i ran into the same question a while back i cant find the crossword puzzle but i believe it is a tennis court, where the tennis court oath was made
how did the meeting of the estate-general lead to the french revolution
The third estate was excluded from the estates general meeting. As the third estate made up the general populace they then formed a meeting at the local tennis court where the tennis court oath took place; this is also how they formed their national assembly for the third estate. The fact that they were excluded is said to be a contributing factor to the French Revolution
equal taxation, proportionate voting, and estate general set special meeting times, that were definite
it was the first meeting since 1614 of the french Estate General, a general assembly representing the french estate of realm.
The French economic crisis.
To try to resolve the economic crisis.
The Tennis Court Oath was a very important event during the early days of the French Revolution - members of the Third Estate who were locked out of a meeting of the Estates-General held a conference in a tennis court.
The Tennis court oath was formed . - a pledge signed by 576 of the 577 members from the Third Estate who were locked out of a meeting of theEstates-General on 20 June 1789 .
the third estate didn't accept the vote that the first and second voted 2-1 to tax the third estate
Louis XVI called a meeting of the Estates General in 1789 because he needed more revenue. BTW, the French aristocracy was exempt from taxation. Does this sound familiar?
The First Estate was Catholic clergy, so essentially, the Pope.
The imposition of taxing the nobility
The National Assembly was created by the Third Estate.
The National Assembly - l'Assemblée Nationale
In 1789, a meeting of the Estates General was called to work out financial issues. Disputes initiated over powers as well as the method of taxation. An impasse was reached and the Third Estate, who believed they were being treated unfairly and forced to carry the tax burden of the other two estates, formed the National Assembly, which would lead to the storming of the Bastille and the outbreak of the French Revolution.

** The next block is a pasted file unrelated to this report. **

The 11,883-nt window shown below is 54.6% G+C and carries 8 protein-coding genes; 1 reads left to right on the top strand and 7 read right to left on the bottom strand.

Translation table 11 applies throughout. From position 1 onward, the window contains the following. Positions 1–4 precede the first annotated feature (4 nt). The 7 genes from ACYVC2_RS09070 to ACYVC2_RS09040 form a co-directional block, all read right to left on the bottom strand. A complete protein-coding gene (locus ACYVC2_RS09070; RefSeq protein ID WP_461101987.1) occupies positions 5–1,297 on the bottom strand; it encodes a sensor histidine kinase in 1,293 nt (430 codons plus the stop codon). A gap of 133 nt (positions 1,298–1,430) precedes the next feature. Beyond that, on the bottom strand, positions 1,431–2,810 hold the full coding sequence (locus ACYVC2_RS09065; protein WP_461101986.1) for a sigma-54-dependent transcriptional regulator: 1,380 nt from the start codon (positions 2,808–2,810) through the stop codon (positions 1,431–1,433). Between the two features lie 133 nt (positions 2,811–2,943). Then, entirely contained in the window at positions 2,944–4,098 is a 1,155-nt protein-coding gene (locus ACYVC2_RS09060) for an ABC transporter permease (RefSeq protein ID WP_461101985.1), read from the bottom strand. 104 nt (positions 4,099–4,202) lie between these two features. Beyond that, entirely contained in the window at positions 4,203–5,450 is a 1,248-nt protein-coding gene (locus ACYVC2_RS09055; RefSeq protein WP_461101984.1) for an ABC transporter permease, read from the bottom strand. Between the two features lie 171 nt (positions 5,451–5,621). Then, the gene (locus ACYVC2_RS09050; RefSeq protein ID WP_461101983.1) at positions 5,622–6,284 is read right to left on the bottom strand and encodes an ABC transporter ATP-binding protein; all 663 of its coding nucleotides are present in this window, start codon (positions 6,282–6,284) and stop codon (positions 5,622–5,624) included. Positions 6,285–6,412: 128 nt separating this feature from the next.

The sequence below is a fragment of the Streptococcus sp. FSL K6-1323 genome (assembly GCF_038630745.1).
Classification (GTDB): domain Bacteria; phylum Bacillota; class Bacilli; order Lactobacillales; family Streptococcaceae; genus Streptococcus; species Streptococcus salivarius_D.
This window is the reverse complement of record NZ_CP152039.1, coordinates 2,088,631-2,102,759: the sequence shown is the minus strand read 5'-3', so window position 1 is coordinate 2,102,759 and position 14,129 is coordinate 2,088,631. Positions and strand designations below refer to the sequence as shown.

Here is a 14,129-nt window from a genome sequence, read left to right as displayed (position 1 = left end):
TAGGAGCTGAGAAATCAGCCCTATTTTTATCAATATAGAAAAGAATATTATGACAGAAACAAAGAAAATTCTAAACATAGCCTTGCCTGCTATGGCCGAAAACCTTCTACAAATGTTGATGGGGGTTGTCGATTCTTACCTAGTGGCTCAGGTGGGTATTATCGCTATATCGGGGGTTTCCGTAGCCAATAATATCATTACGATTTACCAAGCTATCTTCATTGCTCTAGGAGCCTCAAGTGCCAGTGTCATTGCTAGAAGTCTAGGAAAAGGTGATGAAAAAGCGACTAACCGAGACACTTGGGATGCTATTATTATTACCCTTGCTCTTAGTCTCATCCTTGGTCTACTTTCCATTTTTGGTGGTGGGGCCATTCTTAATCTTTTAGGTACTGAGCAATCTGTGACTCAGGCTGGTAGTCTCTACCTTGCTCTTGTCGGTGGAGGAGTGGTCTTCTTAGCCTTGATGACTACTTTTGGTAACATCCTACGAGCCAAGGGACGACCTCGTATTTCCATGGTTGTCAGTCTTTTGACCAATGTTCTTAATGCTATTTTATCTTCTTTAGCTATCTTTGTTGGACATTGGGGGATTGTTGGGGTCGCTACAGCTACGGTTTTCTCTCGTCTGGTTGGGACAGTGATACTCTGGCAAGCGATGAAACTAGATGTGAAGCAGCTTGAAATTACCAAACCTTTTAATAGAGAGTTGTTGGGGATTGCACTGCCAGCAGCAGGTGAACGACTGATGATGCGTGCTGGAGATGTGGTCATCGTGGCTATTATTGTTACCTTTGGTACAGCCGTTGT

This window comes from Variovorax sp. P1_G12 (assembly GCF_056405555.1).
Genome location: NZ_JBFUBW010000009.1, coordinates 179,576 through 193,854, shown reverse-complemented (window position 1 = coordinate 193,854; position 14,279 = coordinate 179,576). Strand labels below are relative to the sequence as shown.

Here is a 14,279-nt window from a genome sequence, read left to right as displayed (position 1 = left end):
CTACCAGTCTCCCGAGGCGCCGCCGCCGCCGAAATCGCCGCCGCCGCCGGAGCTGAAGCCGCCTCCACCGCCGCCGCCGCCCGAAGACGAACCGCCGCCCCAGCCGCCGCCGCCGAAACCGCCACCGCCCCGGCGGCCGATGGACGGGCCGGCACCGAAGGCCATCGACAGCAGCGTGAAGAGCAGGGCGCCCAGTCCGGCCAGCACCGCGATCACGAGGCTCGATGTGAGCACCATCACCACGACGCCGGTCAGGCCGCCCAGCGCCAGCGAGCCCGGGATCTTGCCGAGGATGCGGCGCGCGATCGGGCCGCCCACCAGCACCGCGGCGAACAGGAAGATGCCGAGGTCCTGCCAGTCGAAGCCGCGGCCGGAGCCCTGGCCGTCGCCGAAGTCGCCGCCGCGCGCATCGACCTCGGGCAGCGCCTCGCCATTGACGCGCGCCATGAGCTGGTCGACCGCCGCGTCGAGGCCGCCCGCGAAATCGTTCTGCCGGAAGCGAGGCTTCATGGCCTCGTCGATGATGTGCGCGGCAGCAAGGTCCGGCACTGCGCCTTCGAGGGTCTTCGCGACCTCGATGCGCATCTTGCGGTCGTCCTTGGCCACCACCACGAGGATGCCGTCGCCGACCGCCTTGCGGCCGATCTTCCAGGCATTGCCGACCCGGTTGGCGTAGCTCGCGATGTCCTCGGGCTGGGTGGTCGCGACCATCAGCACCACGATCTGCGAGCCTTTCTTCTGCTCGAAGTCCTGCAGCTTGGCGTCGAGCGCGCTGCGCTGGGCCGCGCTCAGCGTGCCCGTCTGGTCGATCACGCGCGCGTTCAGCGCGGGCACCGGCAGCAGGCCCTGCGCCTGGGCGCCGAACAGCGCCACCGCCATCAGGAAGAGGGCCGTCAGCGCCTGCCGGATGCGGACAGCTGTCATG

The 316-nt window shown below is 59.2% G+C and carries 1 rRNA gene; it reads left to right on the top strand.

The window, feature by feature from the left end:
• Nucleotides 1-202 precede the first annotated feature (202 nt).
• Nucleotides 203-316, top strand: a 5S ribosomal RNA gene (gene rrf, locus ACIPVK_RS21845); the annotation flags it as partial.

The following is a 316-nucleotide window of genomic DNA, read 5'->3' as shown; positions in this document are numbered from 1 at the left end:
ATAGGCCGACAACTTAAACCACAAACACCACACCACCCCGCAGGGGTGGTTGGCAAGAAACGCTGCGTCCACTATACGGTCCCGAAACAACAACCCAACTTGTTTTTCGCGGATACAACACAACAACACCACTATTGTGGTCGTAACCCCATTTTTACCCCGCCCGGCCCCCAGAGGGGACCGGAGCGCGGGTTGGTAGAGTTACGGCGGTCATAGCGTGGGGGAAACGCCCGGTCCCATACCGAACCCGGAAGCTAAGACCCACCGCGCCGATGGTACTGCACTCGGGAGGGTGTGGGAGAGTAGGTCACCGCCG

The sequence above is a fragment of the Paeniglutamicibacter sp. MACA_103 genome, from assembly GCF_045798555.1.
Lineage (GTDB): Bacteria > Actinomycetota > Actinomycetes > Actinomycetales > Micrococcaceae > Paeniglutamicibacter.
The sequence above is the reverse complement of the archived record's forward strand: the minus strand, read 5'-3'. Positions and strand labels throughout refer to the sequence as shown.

proposed taxation of the second estate
False, it was Louis XVI who wanted to discuss the National debt.
They thought the general estate was unfair because they had much more privileges than they did. Because of the Enlightment, the Third Estate wanted equality and liberty. They were also inspired by the American Revolution and began questioning the structure of their society.
The Third Estate had as many members as the other two put together; but it was decreed that each Estate had ONE vote. That was why the Third Estate declared itself to be the National Assembly, and that declaration (the Tennis Court Oath affirmed it) was the start of the Revolution.
It was the Etats Generaux, or Estates-General, which were a popular assembly composed of three estates, the nobility, the clergy and the 'third estate', which declared itself 'Assemblee Nationale' in June 1789. Really, the French revolution began with the Estates-General and the Serment du Jeu de Paume (or Tennis Court Oath) on June 20 1789 during which the representatives of the third estate took the pledge to write a constitution.
Pope John Paul II
They were locked out and excluded from the meeting . Resulting in the tennis court oath
The Third Estate was under the impression that they had been locked out of the meeting of the Estates General.
The Estates general had not been convoked since 1614, and Louis XVI was basically forced to convoke them again in June 1789. The Estates general were an assembly of different classes (1st estate was the Clergy, 2nd was the nobility and the 3rd was the bourgeoisie). They had no power of their own, they were convoked and dismissed by the King as he pleased. But in 1789, when a revolution was on hand, the 3rd estate of this Estate General started meeting on their own, without the other two estates. King Louis XVI tried to resist to this, and he shut down the Salle des États (the place where they met). This did not stop them and the 3rd estate moved to a nearby tennis court. Here they swore the Tennis Court Oath, stating they would never disband until there was a proper constitution written for France. Soon the 1st and 2nd estate joined them in their revolutionary ideas, and this event was (together with the storming of the Bastille 1 month later) the start of the French Revolution.
The Third Estate.